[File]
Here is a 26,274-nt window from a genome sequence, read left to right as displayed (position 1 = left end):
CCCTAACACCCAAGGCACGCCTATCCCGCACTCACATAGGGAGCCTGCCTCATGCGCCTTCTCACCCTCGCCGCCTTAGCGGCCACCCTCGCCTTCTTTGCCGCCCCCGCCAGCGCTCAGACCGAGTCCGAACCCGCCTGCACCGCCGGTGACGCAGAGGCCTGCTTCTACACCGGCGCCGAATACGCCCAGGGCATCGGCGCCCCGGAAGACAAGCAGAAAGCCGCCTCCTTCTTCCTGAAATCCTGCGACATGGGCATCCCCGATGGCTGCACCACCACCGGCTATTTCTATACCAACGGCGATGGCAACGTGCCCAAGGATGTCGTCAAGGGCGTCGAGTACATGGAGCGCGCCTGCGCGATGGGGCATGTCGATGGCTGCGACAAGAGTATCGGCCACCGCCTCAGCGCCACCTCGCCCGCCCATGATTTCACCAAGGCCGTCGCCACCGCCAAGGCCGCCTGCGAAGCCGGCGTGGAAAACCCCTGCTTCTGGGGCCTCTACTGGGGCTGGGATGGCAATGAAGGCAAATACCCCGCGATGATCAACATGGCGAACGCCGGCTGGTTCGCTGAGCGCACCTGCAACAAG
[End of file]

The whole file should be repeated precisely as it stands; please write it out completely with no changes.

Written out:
Here is a 26,274-nt window from a genome sequence, read left to right as displayed (position 1 = left end):
CCCTAACACCCAAGGCACGCCTATCCCGCACTCACATAGGGAGCCTGCCTCATGCGCCTTCTCACCCTCGCCGCCTTAGCGGCCACCCTCGCCTTCTTTGCCGCCCCCGCCAGCGCTCAGACCGAGTCCGAACCCGCCTGCACCGCCGGTGACGCAGAGGCCTGCTTCTACACCGGCGCCGAATACGCCCAGGGCATCGGCGCCCCGGAAGACAAGCAGAAAGCCGCCTCCTTCTTCCTGAAATCCTGCGACATGGGCATCCCCGATGGCTGCACCACCACCGGCTATTTCTATACCAACGGCGATGGCAACGTGCCCAAGGATGTCGTCAAGGGCGTCGAGTACATGGAGCGCGCCTGCGCGATGGGGCATGTCGATGGCTGCGACAAGAGTATCGGCCACCGCCTCAGCGCCACCTCGCCCGCCCATGATTTCACCAAGGCCGTCGCCACCGCCAAGGCCGCCTGCGAAGCCGGCGTGGAAAACCCCTGCTTCTGGGGCCTCTACTGGGGCTGGGATGGCAATGAAGGCAAATACCCCGCGATGATCAACATGGCGAACGCCGGCTGGTTCGCTGAGCGCACCTGCAACAAG